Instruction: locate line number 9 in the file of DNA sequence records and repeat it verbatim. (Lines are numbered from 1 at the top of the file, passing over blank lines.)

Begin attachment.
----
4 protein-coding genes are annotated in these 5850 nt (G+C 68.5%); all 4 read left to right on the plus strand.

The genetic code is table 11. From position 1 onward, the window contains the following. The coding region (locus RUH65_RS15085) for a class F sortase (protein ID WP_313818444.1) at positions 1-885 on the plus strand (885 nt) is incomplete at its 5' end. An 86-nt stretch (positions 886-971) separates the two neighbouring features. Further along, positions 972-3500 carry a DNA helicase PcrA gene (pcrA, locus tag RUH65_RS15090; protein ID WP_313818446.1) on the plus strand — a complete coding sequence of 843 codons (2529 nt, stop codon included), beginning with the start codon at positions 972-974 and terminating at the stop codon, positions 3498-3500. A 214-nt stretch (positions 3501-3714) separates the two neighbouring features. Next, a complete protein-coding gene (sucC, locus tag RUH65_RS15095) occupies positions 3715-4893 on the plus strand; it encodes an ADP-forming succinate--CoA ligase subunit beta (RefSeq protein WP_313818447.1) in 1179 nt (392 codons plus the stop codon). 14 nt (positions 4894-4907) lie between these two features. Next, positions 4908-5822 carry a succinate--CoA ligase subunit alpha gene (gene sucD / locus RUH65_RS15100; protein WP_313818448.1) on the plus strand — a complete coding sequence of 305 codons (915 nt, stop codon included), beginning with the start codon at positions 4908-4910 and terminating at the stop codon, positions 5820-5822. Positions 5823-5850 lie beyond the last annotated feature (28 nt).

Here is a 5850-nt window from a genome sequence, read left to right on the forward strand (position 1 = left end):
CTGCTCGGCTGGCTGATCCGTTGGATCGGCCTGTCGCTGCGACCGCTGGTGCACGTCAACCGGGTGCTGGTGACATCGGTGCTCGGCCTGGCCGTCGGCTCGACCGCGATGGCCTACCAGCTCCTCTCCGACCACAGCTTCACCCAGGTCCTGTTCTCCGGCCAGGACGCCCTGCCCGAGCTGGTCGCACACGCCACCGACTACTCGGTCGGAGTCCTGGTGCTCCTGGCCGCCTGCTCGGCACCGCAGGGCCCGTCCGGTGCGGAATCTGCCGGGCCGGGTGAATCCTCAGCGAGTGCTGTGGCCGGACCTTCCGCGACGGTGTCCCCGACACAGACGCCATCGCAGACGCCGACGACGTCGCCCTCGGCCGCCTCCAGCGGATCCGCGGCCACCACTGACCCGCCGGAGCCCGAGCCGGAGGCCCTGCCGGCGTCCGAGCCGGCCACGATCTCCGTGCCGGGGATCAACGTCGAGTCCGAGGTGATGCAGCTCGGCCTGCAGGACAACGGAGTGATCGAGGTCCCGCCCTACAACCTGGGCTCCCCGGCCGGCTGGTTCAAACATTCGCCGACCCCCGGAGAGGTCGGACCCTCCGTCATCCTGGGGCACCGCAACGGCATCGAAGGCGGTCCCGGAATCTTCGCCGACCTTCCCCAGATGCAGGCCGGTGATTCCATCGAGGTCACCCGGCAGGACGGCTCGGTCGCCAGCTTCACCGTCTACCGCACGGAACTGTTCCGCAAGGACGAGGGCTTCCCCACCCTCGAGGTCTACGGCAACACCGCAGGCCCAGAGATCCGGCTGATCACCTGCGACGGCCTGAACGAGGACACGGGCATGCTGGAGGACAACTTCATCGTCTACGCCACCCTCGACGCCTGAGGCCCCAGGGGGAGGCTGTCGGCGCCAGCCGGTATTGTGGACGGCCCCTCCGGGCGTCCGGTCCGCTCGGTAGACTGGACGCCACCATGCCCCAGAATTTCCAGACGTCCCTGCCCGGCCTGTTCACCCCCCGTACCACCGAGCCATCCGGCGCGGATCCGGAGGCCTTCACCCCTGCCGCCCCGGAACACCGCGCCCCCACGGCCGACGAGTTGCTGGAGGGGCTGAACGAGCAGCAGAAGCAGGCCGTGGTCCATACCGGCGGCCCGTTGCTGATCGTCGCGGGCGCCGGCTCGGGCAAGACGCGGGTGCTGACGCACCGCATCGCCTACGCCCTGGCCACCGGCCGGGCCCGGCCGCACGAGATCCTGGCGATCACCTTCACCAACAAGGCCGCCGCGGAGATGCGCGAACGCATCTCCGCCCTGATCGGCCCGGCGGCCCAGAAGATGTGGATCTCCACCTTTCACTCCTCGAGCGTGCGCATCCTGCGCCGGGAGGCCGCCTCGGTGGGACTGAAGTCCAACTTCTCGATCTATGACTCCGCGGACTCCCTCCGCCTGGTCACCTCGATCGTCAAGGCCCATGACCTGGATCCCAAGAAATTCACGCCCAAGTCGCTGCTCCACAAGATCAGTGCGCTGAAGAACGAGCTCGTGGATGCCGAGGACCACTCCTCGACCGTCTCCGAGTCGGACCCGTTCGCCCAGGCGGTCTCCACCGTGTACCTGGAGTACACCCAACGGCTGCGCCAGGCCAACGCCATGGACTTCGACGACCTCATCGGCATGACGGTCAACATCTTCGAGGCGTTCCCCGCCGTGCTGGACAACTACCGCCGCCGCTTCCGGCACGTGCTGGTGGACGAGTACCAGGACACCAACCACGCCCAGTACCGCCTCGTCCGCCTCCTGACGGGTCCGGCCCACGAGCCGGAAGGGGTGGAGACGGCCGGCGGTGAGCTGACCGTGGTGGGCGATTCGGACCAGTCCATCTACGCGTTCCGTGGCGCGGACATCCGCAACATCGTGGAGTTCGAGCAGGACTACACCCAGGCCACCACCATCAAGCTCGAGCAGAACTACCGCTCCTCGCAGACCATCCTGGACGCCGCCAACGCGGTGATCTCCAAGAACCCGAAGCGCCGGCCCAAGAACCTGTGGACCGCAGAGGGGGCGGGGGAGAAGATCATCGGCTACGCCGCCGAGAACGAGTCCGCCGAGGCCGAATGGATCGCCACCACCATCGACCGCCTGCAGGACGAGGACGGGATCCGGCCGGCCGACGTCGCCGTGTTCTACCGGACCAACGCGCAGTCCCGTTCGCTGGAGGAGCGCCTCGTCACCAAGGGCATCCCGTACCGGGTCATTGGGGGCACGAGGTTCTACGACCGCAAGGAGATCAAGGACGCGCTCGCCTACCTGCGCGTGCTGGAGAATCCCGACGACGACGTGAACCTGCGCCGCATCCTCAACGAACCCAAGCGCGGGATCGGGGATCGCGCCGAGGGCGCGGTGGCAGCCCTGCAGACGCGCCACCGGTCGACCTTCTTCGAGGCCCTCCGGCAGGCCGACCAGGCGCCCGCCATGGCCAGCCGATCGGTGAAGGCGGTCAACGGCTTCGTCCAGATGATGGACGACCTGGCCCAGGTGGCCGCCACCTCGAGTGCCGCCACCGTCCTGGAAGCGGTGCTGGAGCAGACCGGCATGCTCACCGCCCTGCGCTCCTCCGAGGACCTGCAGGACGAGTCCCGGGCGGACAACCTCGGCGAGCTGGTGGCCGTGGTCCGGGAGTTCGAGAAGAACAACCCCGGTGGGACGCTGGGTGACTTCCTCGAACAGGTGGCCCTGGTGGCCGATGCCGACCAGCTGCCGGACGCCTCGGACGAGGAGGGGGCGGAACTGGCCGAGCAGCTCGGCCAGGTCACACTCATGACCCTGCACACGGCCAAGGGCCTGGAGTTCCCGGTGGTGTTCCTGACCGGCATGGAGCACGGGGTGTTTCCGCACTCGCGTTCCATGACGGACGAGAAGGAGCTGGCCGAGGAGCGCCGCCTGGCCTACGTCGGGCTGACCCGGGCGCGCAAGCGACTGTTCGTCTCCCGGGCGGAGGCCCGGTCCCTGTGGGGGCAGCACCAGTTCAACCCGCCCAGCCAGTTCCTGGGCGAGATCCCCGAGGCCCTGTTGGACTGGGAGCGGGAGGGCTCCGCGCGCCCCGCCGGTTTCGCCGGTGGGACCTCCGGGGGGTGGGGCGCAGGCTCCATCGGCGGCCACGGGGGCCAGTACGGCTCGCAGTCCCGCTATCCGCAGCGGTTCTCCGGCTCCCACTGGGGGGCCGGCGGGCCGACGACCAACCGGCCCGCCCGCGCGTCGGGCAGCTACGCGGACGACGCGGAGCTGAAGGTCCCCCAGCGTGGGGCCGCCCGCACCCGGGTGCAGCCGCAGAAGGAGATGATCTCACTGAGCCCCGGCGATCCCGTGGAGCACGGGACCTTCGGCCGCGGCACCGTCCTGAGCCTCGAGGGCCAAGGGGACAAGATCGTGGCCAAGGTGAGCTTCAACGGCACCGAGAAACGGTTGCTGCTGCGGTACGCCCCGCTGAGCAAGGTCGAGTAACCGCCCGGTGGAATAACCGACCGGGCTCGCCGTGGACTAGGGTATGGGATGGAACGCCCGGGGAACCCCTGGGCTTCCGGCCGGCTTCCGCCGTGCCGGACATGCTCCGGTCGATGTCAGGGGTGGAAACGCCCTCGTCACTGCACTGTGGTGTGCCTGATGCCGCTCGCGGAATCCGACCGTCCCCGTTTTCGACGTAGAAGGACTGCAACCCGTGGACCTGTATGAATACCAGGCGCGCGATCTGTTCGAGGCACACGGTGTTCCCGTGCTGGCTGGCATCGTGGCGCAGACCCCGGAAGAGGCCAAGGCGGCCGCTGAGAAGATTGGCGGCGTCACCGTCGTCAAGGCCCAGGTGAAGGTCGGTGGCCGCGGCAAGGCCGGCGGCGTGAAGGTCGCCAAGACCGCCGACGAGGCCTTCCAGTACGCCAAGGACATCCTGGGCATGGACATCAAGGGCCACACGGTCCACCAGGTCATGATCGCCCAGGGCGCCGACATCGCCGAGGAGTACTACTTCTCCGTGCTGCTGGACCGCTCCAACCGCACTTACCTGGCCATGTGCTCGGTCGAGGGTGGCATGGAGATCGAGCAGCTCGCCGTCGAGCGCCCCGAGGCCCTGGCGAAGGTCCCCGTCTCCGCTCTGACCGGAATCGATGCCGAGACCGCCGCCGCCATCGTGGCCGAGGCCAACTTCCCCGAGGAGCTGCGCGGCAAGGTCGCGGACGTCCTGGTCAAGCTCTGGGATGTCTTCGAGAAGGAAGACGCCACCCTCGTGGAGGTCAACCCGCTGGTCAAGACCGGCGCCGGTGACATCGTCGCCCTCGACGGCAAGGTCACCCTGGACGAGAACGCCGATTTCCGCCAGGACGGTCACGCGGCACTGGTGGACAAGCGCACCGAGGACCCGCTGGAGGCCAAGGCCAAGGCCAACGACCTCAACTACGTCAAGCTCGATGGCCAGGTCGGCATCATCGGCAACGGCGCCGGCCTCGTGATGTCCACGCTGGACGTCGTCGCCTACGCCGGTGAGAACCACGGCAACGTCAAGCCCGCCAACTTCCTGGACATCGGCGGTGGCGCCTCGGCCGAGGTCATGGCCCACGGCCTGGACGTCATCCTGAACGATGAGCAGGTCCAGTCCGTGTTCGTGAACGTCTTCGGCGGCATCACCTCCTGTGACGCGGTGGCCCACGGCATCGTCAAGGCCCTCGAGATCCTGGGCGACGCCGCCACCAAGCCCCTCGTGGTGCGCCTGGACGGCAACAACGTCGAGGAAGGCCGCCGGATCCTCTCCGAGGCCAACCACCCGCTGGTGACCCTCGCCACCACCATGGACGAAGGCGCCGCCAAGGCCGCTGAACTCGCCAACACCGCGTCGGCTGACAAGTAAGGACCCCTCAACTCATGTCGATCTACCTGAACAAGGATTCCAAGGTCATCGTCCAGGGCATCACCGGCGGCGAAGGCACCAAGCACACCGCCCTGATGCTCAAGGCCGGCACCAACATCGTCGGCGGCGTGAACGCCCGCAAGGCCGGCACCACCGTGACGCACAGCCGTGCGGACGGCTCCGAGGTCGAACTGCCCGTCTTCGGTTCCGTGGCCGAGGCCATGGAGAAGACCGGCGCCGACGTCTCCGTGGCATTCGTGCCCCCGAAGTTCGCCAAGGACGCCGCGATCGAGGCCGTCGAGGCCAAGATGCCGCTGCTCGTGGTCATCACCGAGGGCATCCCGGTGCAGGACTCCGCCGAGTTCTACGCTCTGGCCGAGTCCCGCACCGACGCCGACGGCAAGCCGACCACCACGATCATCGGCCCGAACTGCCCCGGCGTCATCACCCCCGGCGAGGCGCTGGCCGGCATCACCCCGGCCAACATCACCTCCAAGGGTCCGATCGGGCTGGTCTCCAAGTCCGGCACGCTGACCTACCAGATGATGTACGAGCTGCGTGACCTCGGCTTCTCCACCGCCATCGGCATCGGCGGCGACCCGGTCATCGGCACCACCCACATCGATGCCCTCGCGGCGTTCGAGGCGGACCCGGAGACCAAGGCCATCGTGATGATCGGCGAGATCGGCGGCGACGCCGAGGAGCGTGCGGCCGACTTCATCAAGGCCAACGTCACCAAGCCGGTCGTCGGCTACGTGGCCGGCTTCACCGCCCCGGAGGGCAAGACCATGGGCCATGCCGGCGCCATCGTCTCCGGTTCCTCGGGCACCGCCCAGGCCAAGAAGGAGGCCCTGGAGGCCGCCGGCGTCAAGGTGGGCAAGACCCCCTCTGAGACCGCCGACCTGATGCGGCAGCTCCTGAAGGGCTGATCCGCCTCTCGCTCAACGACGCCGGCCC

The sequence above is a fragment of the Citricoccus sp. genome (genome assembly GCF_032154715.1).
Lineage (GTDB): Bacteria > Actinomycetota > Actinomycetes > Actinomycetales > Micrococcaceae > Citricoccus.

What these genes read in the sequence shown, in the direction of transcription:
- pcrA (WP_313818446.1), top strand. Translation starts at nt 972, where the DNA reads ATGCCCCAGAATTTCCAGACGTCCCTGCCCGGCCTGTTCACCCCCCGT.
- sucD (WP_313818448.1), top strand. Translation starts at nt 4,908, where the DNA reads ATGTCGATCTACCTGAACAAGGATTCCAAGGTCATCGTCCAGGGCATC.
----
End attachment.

- sucD (WP_313818448.1), top strand. Translation starts at nt 4,908, where the DNA reads ATGTCGATCTACCTGAACAAGGATTCCAAGGTCATCGTCCAGGGCATC.